The special assessment is for like $100K in vendor bills they couldn’t pay. Irrigation, pool cleaning, landscaping, water, etc. The reason for our increase in dues is that the declarant isn’t going to help us with the shortfall anymore. Which seems odd to me when we aren’t even halfway to total build out.
GeorgeS21
(Florida)

Posts:750


11/06/2018 10:31 PM  
I usually dislike jumping attorneys because they just bleed HOAs slowly, but ....if you could get a large enough percentage of the home owners to agree to contribute, it might make sense to try an end run in thus guy .... just to bleed him a bit and let him know you are not going down quietly.

I don’t think it’s likely you’ll win much concession except to draw attention ... which may hurt attraction of prospective owners.
BarbaraT1
(Texas)

Posts:103


11/07/2018 6:47 AM  
Sounds like your developer is running out of money. You should do a google search of them, you might find a couple reasons why that might be.

Check the governing docs - see if they have any language regarding the declarants obligation (or not) to pay shortfalls. Your remedy would still be through the courts but at least you’d know if there is a remedy.

MelissaP1
(Alabama)

Posts:7716


11/07/2018 4:42 PM  
What is the relationship with the developers? Reason asked is they are telling you all that they are no longer going to "Float" the HOA money. That makes me think that your HOA may be turned over to the owners? If there are 3 sections, is each section their own HOA with 1 master HOA for all 3?

Former HOA President
MikeD17
(Texas)

Posts:9


11/07/2018 6:06 PM  
The hoa will not be turned over until the neighborhood is completed. All 3 phases will be in the same hoa. The board is currently controlled by the developer/declarant and all board members are employees of the developer.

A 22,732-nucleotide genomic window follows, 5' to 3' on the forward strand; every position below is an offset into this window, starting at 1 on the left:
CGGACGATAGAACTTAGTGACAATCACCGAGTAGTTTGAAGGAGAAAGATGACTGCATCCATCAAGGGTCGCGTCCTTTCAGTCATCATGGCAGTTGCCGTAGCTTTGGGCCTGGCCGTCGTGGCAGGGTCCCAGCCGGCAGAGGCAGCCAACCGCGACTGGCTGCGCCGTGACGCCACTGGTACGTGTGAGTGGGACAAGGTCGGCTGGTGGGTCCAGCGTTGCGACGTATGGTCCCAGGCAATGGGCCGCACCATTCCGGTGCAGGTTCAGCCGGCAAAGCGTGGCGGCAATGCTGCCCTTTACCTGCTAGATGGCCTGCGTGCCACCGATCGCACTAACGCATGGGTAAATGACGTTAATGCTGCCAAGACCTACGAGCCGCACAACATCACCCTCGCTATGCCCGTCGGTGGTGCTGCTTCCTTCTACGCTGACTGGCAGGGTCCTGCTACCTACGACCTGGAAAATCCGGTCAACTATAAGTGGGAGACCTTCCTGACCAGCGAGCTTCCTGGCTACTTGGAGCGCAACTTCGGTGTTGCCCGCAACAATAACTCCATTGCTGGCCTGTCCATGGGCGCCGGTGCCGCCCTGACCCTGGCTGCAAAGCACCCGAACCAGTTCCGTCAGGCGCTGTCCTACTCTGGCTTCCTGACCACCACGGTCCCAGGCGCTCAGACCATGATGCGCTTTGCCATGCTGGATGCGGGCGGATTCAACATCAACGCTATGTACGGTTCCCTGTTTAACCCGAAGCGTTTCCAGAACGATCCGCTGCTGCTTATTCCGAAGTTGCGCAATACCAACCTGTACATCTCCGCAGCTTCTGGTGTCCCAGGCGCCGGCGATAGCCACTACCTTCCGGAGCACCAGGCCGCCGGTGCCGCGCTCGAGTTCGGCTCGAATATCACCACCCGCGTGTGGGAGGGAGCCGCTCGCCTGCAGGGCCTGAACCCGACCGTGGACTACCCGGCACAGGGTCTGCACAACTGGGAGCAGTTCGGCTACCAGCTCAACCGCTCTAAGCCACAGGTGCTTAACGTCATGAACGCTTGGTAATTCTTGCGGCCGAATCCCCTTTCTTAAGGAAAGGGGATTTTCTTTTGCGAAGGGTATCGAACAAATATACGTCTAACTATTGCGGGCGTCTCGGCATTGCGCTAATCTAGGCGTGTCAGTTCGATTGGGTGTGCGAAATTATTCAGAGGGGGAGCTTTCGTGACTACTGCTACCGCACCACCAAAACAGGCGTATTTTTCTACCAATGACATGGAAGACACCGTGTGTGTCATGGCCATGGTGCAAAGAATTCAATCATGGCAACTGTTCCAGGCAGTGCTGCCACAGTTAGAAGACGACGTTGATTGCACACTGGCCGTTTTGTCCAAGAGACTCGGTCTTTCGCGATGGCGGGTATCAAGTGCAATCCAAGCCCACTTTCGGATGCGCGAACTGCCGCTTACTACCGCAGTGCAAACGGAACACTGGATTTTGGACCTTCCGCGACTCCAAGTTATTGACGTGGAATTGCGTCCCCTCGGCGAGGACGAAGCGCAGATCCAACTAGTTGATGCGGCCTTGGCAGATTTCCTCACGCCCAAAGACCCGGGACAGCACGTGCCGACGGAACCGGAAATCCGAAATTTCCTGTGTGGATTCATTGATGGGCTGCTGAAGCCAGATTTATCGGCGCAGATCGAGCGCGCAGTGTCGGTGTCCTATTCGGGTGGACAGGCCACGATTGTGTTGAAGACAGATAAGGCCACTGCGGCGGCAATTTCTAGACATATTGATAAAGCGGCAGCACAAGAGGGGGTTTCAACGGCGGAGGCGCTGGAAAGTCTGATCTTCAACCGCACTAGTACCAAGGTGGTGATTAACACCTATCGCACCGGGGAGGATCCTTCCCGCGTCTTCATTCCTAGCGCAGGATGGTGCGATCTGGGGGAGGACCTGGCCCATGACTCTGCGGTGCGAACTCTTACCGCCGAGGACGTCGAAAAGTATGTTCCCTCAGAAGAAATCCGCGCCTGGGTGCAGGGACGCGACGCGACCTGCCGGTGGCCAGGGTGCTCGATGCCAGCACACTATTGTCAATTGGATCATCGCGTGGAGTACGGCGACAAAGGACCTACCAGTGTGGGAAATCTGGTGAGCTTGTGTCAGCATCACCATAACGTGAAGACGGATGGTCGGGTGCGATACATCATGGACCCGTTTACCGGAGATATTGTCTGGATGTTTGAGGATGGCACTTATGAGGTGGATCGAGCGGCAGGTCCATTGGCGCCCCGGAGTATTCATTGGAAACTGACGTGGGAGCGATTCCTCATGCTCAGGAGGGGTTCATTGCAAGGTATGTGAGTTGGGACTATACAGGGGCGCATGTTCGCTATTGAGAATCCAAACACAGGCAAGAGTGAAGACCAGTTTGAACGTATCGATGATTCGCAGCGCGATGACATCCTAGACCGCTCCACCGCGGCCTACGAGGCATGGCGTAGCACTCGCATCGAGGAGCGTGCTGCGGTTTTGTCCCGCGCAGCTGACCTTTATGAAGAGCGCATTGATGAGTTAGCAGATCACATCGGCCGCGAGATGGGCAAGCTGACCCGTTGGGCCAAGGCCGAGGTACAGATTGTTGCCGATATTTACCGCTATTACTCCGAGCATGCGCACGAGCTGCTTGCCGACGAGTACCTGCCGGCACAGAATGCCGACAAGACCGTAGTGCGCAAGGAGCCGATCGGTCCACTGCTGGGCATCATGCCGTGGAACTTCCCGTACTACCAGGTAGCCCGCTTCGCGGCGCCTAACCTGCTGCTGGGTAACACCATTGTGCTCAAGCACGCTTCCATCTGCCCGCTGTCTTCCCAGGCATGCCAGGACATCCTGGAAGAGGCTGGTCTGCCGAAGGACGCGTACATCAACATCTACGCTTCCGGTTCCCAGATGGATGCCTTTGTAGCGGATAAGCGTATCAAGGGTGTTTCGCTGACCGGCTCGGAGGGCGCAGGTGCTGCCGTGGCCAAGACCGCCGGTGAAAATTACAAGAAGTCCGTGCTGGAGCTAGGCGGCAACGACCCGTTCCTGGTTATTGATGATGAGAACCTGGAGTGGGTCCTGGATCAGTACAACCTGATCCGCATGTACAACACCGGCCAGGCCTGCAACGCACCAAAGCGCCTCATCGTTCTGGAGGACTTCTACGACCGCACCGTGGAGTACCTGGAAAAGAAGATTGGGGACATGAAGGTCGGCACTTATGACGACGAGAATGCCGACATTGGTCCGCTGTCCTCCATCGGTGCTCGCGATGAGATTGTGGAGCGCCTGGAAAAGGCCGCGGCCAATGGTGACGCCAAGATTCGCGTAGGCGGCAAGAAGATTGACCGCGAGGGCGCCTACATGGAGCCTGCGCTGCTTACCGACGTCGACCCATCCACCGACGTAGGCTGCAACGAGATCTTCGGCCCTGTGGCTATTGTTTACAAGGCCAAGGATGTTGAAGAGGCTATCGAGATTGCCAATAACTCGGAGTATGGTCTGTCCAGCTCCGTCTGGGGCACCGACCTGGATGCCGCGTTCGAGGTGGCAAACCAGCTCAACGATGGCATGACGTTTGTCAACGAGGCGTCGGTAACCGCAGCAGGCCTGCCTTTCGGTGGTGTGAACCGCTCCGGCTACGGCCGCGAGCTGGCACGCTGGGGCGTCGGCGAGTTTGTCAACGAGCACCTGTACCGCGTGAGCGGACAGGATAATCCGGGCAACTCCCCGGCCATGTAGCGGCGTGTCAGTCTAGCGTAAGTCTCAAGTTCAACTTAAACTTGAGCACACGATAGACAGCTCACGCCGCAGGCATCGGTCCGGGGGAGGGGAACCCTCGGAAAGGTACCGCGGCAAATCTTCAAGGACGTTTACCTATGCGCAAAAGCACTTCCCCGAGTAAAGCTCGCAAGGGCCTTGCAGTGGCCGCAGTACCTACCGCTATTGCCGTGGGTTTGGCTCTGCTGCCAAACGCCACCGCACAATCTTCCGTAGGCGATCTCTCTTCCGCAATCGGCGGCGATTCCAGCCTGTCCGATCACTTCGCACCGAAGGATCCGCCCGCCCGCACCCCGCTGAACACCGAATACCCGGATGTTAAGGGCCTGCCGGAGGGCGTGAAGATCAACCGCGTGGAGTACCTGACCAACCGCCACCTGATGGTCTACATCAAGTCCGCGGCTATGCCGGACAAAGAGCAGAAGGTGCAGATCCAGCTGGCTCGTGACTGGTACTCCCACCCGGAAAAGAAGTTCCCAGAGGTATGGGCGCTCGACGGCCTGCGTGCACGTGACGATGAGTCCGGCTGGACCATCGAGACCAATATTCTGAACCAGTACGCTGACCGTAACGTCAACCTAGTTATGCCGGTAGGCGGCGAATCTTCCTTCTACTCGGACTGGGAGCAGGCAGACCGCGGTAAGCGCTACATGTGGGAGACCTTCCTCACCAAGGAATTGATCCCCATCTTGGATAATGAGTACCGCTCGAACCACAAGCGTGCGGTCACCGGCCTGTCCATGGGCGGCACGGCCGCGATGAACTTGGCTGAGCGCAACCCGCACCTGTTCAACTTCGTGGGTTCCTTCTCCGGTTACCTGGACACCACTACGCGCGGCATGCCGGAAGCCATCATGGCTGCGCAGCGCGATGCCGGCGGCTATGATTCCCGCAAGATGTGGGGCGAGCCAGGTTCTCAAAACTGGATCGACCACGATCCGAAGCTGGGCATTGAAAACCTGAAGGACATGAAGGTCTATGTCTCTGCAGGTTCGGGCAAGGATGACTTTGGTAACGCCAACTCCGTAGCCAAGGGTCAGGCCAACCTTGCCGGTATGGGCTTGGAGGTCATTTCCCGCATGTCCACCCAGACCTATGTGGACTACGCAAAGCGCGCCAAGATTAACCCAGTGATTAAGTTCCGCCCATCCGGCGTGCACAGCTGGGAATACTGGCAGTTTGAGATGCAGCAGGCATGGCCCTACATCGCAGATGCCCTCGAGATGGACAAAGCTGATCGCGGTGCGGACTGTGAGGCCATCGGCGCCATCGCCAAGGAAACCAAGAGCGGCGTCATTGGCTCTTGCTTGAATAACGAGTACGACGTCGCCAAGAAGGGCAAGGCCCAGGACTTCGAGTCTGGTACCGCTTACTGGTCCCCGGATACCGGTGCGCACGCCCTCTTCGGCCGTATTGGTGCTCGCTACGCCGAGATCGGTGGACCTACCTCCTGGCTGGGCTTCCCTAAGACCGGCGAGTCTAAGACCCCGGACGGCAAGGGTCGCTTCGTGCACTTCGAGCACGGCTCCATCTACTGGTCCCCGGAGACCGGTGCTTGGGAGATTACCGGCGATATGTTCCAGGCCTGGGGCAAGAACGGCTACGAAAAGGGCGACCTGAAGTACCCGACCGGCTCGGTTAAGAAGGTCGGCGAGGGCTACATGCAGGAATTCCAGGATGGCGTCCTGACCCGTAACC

MikeD17
(Texas)

Posts:9


11/07/2018 6:07 PM  
Posted By BarbaraT1 on 11/07/2018 6:47 AM
Sounds like your developer is running out of money. You should do a google search of them, you might find a couple reasons why that might be.

Check the governing docs - see if they have any language regarding the declarants obligation (or not) to pay shortfalls. Your remedy would still be through the courts but at least you’d know if there is a remedy.




Our developer is Centurion American..they have plenty of money.
MikeD17
(Texas)

Posts:9


11/07/2018 6:09 PM  
Posted By GeorgeS21 on 11/06/2018 10:31 PM
I usually dislike jumping attorneys because they just bleed HOAs slowly, but ....if you could get a large enough percentage of the home owners to agree to contribute, it might make sense to try an end run in thus guy .... just to bleed him a bit and let him know you are not going down quietly.

I don’t think it’s likely you’ll win much concession except to draw attention ... which may hurt attraction of prospective owners.



The hoa is run by the developer’s management company, we’d need to hire our own, on our own.
GeorgeS21
(Florida)

Posts:750


11/07/2018 11:33 PM  
Mike,

Yep ... that was my point ...you and other owners will need to contribute if you choose to fight.
BarbaraT1
(Texas)

Posts:103


11/08/2018 5:22 AM  
We’re not supposed to name names on the board but since you did, you should google. One of their partners was investigated for being involved in a Ponzi scheme.
BarbaraT1
(Texas)

Posts:103


11/08/2018 5:22 AM  
We’re not supposed to name names on the board but since you did, you should google. One of their partners was investigated for being involved in a Ponzi scheme.